Snug as a bug in the mud

How anaerobic bacteria make unsaturated fatty acids

Published November 01 2019

Clostridium difficile bacterium Anaerobic bacteria such as clostridia (Clostridium difficile is shown here) can produce unsaturated long-chain fatty acids in the absence of molecular oxygen.Centers for Disease Control and Prevention Lipids are ubiquitous molecules, serving as structural building blocks for membranes, messengers in cell signaling or compounds for energy storage. Their versatility relies in part on the presence of one or more double bonds in the long lipid carbon chains. The more double bonds a lipid has, the more unsaturated it is; and the more unsaturated lipids there are in a membrane, the more flexible the membrane tends to be.

To make unsaturated fatty acids, cells growing in the presence of molecular oxygen have an advantage; they can use this powerful oxidant to insert a double bond into a fatty acid chain via a dehydrogenation reaction. But what about organisms that cannot grow in the presence of molecular oxygen?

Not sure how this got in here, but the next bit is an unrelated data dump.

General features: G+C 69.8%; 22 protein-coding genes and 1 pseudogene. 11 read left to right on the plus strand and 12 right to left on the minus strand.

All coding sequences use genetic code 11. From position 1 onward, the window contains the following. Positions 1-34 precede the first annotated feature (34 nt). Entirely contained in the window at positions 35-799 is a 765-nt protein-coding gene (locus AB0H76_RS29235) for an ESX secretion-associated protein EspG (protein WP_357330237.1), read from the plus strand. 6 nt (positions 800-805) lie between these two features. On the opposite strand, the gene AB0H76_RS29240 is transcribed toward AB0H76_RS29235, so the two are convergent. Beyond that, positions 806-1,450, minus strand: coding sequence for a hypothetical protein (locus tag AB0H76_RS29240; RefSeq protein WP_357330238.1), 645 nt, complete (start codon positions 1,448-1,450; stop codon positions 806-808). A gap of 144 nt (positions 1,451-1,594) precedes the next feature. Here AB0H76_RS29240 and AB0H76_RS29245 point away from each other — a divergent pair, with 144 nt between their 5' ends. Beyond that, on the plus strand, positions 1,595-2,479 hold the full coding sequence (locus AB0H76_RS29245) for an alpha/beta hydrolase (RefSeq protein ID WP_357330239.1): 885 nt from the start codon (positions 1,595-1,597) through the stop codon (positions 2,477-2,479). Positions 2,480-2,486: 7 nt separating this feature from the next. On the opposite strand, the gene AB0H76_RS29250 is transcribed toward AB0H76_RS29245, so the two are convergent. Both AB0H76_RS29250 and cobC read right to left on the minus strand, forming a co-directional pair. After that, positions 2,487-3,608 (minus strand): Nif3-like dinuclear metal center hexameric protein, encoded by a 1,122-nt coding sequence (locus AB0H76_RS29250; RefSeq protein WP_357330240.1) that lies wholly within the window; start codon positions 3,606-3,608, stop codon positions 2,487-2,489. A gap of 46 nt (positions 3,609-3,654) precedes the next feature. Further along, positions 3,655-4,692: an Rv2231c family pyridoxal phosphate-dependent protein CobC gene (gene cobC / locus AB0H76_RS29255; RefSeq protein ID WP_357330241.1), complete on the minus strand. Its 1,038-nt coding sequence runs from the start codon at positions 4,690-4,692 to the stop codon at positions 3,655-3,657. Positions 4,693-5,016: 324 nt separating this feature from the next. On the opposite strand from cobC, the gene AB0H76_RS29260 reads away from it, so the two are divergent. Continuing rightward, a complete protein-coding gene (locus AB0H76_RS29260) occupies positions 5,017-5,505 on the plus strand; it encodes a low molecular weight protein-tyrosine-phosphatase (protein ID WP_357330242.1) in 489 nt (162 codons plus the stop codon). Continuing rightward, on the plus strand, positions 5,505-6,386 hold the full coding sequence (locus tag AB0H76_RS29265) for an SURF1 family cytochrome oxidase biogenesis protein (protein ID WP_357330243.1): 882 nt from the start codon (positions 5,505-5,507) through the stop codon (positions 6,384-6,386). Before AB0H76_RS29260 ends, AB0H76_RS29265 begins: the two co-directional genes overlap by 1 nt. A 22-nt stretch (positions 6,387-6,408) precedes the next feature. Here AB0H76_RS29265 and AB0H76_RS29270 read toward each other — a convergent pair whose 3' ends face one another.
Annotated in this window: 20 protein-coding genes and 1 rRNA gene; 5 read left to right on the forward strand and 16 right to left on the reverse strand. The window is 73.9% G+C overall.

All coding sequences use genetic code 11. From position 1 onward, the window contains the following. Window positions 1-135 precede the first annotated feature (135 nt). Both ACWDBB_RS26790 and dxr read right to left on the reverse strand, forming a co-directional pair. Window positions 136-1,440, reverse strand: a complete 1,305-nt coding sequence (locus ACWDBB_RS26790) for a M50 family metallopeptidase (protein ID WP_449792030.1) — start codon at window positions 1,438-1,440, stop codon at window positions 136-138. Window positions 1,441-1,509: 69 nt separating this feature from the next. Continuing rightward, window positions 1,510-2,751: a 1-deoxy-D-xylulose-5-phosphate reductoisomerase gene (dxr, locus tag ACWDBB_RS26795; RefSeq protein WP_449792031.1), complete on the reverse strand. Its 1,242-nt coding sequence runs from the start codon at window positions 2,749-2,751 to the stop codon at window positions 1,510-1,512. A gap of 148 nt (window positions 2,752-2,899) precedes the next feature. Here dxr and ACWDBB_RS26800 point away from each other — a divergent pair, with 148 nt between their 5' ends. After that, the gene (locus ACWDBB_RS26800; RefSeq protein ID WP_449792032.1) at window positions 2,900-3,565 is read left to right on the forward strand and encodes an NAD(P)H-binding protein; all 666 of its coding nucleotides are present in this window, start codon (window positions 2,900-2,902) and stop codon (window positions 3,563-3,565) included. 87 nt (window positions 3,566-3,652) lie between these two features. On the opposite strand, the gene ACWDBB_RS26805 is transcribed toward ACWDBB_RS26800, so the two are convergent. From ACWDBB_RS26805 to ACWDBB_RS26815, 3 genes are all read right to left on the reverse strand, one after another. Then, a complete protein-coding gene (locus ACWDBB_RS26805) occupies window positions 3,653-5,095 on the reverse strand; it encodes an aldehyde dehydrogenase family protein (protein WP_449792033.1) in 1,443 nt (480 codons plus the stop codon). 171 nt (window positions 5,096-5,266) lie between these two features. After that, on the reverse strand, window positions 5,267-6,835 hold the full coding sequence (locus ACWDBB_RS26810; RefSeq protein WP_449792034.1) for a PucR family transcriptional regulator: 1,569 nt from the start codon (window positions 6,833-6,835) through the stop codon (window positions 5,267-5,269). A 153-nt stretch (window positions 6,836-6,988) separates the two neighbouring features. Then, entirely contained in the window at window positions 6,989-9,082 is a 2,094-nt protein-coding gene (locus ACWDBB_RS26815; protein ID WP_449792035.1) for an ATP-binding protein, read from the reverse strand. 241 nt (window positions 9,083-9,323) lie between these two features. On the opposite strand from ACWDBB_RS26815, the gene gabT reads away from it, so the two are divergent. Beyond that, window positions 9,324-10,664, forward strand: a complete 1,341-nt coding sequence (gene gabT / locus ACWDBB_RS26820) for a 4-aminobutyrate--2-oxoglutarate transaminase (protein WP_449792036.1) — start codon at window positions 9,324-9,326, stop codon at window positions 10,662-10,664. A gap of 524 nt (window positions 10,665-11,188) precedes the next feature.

This question piqued the curiosity of Harvard professor Konrad Bloch, who had a long-standing interest in oxygen as a biosynthetic reagent and knew that molecular oxygen is toxic to some microorganisms. During a summer course in the 1950s taught by the eminent microbiologist Cornelius van Niel, Bloch became acquainted with obligately anaerobic bacteria that thrive only in the absence of oxygen.

Howard Goldfine, an emeritus professor of microbiology at the University of Pennsylvania, worked with Bloch on bacterial fatty acid biosynthesis. He said Van Niel’s course caused Bloch “to wonder what goes on in anaerobes, because obviously, they couldn’t use molecular oxygen.”

To answer this, Bloch studied fatty acid biosynthesis in two species of the anaerobic bacteria clostridia.

Konrad Bloch Konrad Bloch “Clostridia are present anywhere where there’s no oxygen,” Goldfine said. “If you look in mud several inches below the surface, you’ll find clostridia, and they’re happily growing.”

In 1961, Bloch, Goldfine and colleagues published two papers in the Journal of Biological Chemistry on unsaturated fatty acid biosynthesis in clostridia. The papers, now recognized as JBC Classics, reported that the clostridia species produce unsaturated fatty acids via a route distinct from that in aerobic cells.